# Universal method to combine diacritical mark ˇ with [sz]?

I cannot combine the hat-pointing-down ˇ with [a-zA-z] but mostly [sz]. Pseudocode

\[hat-pointing-down][sz]


Most probable packages

\documentclass{aritcle}
\usepackage{fontspec}

\begin{document}
% character here
\end{document}


Unsuccessful attempts

\ˇ{Z}


How can you type the general character of hat-pointing-down?

• Do you mean the hacek character like in Czech language ? – user31729 Feb 16 '16 at 11:26
• @ChristianHupfer Yes, I think it is the same as the diacritical mark. – Léo Léopold Hertz 준영 Feb 16 '16 at 11:27
• Traditional way: \v{s}, not using unicode/XeLaTeX features – user31729 Feb 16 '16 at 11:28
• @Masi have you tried copy-pasting from wikipedia for instance? – yo' Feb 16 '16 at 11:47
• This is a place where your editor could help you. In both emacs and vim you can set up keybindings for high Unicode characters. This makes the keyboard layout less important. – musarithmia Feb 16 '16 at 14:23

The traditional way to get the “háček” diacritic is \v{} - but this does not look good with fontspec without choosing a particular font)

Using \usepackage[utf8]{inputenc} or XeLaTeX the “háček” diacritic can be typed directly, for example U+0161 for š.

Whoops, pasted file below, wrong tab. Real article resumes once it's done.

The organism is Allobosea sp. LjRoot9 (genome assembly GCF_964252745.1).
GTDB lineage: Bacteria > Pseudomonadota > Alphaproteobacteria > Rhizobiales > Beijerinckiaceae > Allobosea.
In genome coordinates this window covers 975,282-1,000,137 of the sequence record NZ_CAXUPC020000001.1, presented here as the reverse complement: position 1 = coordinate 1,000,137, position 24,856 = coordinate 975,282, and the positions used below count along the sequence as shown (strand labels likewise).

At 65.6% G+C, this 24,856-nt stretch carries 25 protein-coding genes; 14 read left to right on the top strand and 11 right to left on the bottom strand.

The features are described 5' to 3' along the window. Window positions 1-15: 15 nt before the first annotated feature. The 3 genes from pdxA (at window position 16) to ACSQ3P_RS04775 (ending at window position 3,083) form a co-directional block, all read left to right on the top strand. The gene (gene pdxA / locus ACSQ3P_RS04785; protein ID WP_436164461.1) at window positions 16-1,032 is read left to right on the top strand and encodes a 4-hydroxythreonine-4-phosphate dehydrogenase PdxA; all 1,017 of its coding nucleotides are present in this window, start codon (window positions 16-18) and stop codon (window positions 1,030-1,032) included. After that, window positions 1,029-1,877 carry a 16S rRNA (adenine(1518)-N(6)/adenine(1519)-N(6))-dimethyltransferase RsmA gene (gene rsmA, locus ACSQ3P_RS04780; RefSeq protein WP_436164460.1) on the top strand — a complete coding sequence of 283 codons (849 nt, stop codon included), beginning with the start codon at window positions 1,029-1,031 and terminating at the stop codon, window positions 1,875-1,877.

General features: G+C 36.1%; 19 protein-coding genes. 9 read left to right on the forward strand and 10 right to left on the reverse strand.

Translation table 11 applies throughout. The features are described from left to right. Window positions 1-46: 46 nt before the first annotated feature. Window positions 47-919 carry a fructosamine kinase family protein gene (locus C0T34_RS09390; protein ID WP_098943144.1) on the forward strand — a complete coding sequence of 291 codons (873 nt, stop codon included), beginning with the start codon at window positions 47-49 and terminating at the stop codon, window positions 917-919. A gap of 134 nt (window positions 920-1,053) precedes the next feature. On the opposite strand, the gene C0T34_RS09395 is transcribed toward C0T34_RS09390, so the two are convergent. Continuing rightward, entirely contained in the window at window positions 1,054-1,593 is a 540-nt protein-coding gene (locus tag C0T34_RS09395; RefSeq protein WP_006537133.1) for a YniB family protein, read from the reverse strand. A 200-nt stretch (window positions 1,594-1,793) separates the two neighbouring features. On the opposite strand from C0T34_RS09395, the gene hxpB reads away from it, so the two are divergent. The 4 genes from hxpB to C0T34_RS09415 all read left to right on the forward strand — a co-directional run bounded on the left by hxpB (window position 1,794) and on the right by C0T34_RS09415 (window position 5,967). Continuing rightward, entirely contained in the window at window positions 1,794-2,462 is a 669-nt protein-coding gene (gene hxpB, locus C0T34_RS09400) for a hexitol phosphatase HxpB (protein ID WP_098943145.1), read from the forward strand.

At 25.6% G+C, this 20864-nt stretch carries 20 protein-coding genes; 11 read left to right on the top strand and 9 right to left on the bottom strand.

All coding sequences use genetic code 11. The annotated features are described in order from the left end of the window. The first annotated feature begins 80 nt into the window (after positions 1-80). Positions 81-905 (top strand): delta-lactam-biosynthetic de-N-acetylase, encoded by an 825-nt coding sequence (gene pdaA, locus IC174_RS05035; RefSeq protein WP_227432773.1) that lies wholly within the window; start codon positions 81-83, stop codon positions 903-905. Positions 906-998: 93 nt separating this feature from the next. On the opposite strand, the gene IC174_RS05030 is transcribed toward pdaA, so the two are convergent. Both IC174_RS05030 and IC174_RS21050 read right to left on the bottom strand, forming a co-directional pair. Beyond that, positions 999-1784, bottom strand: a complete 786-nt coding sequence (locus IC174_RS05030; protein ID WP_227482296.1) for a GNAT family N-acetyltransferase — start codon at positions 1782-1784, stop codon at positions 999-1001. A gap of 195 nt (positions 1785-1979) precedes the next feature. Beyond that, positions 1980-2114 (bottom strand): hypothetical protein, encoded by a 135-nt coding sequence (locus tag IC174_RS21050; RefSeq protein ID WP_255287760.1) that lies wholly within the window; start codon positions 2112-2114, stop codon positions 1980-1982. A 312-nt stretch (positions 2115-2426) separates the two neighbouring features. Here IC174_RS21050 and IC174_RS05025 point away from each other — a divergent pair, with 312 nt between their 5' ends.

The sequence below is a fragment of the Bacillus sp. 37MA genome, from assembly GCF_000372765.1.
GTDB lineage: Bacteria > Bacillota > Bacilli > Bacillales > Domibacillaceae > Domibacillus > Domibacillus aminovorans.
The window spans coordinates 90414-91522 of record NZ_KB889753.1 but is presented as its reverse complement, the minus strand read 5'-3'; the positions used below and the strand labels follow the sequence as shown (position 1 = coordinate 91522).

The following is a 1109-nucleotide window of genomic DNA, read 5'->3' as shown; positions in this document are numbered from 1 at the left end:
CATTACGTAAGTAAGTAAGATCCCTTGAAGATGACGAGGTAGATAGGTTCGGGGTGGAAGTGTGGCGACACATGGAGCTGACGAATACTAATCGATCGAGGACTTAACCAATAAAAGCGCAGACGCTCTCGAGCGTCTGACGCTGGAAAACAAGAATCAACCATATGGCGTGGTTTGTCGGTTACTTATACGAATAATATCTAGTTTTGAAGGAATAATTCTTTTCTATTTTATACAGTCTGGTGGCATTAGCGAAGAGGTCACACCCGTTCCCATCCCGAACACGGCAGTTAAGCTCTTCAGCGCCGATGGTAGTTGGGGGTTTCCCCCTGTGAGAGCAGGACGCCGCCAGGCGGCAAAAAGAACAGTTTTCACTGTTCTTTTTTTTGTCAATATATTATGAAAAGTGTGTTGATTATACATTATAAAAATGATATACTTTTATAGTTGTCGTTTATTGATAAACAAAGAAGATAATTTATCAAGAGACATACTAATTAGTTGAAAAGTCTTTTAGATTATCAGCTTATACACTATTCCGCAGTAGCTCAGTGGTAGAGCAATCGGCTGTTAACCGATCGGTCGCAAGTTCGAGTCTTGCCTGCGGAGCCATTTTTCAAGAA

\documentclass{article}
\usepackage[T1]{fontenc}

\begin{document}
\v{a}
\v{b}
\v{c}
\v{d}
\end{document}


• If you loaded [T1], you would get the proper glyph for ď, ľ and ť. – yo' Feb 16 '16 at 11:46
• To get the real thing, you should do \expandafter\v\expandafter{\x} – egreg Feb 16 '16 at 11:58
• @egreg: Or not using that dreadful \pgffor loops at all ;-) – user31729 Feb 16 '16 at 12:02
• \xintFor #1 in {a, b, c, d}\do {\v{#1}} ... – user4686 Feb 16 '16 at 17:52

The best way is, of course, typing directly š or ž, which many keyboard layouts allow.

Otherwise you can use the standard commands:

\documentclass{article}

\usepackage{fontspec}

\newcommand{\ha}{% don't bother with this, it's just for showing the code
\begingroup\catcode\v=12 \catcode\c=12 \haa
}
\newcommand\haa[1]{%
\texttt{\detokenize{#1}}:~#1\endgroup
}

\begin{document}

The háček (Czech), āķis (Latvian), kablys (Lithuanian),
háčik (Slovak), kavelj (Slovene), kuka (Croatian and Serbian)
can be obtained with \TeX{} by prefixing the character
with \verb|\v|:
\begin{center}
\ha{\v{z}}
\end{center}

Note that \texttt{fontspec} is able to use the correct
realization of the diacritic in certain combinations.

For the Latvian alphabet, you can do
\begin{center}
\ha{\v{z}}
\end{center}
\end{document}


However, since the Dvorak keyboard allows typing ˇ (Alt-Shift-t), ¯ (Alt-Shift-,) and ¸ (Alt-Shift-z), you can also use newunicodechar:

\documentclass{article}

\usepackage{fontspec}

% define the prefixes
\usepackage{newunicodechar}
\newunicodechar{ˇ}{\v}
\newunicodechar{¯}{\=}
\newunicodechar{¸}{\c}

\newcommand{\ha}[1]{% don't bother with this, it's just for showing the code
\texttt{\detokenize{#1}}:~#1%
}

\begin{document}

The háček (Czech), āķis (Latvian), kablys (Lithuanian),
háčik (Slovak), kavelj (Slovene), kuka (Croatian and Serbian)
can be obtained with \TeX{} by prefixing the character
with \verb|ˇ|:
\begin{center}
\ha{ˇz}
\end{center}

Note that \texttt{fontspec} is able to use the correct
realization of the diacritic in certain combinations.

For the Latvian alphabet, you can do
\begin{center}